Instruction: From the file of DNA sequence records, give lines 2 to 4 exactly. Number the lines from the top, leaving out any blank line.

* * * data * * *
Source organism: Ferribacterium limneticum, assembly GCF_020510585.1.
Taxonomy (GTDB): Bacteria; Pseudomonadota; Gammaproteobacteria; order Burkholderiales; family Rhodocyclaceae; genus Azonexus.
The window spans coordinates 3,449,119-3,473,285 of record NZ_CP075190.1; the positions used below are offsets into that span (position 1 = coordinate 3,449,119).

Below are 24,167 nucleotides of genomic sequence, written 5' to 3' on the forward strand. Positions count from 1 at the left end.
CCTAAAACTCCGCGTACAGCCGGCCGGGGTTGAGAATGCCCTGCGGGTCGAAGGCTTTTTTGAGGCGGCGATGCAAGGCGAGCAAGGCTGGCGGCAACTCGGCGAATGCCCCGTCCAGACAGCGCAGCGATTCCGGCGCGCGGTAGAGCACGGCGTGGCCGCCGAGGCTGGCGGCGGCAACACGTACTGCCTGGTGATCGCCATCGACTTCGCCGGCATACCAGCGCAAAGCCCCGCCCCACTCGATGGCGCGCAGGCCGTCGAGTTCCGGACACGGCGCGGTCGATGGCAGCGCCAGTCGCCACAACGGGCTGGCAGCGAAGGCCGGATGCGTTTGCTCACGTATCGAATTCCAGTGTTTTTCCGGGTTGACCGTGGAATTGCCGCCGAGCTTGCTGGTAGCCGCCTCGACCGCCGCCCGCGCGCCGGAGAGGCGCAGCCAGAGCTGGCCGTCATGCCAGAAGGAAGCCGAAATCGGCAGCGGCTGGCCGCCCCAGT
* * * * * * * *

Taxonomy (GTDB): Bacteria; Pseudomonadota; Gammaproteobacteria; order Burkholderiales; family Rhodocyclaceae; genus Azonexus.
The window spans coordinates 3,449,119-3,473,285 of record NZ_CP075190.1; the positions used below are offsets into that span (position 1 = coordinate 3,449,119).

Below are 24,167 nucleotides of genomic sequence, written 5' to 3' on the forward strand. Positions count from 1 at the left end.